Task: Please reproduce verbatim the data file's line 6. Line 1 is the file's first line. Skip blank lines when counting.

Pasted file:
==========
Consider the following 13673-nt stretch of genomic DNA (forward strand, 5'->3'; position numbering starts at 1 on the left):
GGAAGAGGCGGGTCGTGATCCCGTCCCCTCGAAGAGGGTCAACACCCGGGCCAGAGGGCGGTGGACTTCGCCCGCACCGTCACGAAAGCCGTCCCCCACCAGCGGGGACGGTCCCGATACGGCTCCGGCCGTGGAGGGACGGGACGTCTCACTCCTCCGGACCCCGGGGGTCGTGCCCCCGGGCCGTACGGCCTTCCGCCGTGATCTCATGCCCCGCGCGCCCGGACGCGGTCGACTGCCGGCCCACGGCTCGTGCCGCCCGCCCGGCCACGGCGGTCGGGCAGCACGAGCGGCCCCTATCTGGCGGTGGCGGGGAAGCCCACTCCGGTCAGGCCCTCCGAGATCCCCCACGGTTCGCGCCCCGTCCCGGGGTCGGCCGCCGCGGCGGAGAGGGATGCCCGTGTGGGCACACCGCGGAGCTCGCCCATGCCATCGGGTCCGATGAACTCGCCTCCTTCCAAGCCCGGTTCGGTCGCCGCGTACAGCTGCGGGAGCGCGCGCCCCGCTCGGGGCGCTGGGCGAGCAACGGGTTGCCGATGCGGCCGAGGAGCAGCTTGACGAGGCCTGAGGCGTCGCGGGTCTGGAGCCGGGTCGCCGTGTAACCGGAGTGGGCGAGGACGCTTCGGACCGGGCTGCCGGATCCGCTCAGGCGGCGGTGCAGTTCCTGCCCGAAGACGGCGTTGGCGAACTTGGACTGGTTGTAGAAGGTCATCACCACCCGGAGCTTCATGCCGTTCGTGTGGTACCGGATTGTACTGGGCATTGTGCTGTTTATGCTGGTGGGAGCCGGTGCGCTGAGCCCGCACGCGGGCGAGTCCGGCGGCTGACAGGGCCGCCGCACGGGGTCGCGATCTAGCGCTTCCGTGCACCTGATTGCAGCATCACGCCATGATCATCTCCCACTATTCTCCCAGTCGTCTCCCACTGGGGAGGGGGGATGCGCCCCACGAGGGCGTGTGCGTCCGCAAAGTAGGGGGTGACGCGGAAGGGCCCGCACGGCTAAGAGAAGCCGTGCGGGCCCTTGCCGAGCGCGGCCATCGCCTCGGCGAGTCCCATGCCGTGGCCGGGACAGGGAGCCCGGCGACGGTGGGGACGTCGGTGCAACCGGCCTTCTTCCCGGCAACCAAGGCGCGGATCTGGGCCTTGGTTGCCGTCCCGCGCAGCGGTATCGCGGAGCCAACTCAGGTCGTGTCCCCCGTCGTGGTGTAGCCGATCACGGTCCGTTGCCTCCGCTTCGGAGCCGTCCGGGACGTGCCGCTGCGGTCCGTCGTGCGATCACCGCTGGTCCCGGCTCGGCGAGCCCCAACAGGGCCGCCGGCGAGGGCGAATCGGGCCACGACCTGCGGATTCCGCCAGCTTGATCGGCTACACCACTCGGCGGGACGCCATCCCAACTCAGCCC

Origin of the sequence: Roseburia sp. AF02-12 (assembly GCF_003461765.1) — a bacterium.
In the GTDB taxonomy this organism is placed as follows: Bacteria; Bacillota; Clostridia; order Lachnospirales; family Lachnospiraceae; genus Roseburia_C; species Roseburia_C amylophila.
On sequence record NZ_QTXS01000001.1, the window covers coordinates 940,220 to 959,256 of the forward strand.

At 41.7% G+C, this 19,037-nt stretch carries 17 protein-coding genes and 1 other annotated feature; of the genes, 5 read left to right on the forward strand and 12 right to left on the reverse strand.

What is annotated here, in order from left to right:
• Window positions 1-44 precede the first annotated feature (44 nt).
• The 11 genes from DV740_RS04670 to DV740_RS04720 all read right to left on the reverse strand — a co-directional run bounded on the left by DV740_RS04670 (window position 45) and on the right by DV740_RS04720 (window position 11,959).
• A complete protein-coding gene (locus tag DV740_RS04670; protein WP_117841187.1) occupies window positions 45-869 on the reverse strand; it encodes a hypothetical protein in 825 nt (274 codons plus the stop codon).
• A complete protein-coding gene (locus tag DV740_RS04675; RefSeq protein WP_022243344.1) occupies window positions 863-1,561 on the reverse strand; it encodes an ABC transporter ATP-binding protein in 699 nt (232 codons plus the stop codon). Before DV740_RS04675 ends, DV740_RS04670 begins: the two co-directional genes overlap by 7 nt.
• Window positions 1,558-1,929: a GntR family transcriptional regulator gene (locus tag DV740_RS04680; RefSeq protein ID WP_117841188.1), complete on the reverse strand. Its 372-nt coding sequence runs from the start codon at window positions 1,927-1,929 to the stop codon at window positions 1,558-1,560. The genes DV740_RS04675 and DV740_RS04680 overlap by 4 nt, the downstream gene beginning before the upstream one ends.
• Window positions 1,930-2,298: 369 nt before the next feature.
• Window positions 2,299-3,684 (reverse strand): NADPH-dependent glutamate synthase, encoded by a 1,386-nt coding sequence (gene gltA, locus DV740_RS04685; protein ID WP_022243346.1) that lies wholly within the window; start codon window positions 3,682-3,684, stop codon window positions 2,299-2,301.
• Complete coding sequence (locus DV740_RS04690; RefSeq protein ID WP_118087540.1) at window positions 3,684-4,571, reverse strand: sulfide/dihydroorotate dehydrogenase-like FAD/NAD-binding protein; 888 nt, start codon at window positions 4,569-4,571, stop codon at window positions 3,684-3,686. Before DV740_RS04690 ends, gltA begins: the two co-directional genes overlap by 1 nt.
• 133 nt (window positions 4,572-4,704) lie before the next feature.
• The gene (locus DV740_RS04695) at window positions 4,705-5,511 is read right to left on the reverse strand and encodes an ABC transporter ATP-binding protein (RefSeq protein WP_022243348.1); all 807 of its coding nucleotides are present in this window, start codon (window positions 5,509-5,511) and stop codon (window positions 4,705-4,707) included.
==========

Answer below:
At 41.7% G+C, this 19,037-nt stretch carries 17 protein-coding genes and 1 other annotated feature; of the genes, 5 read left to right on the forward strand and 12 right to left on the reverse strand.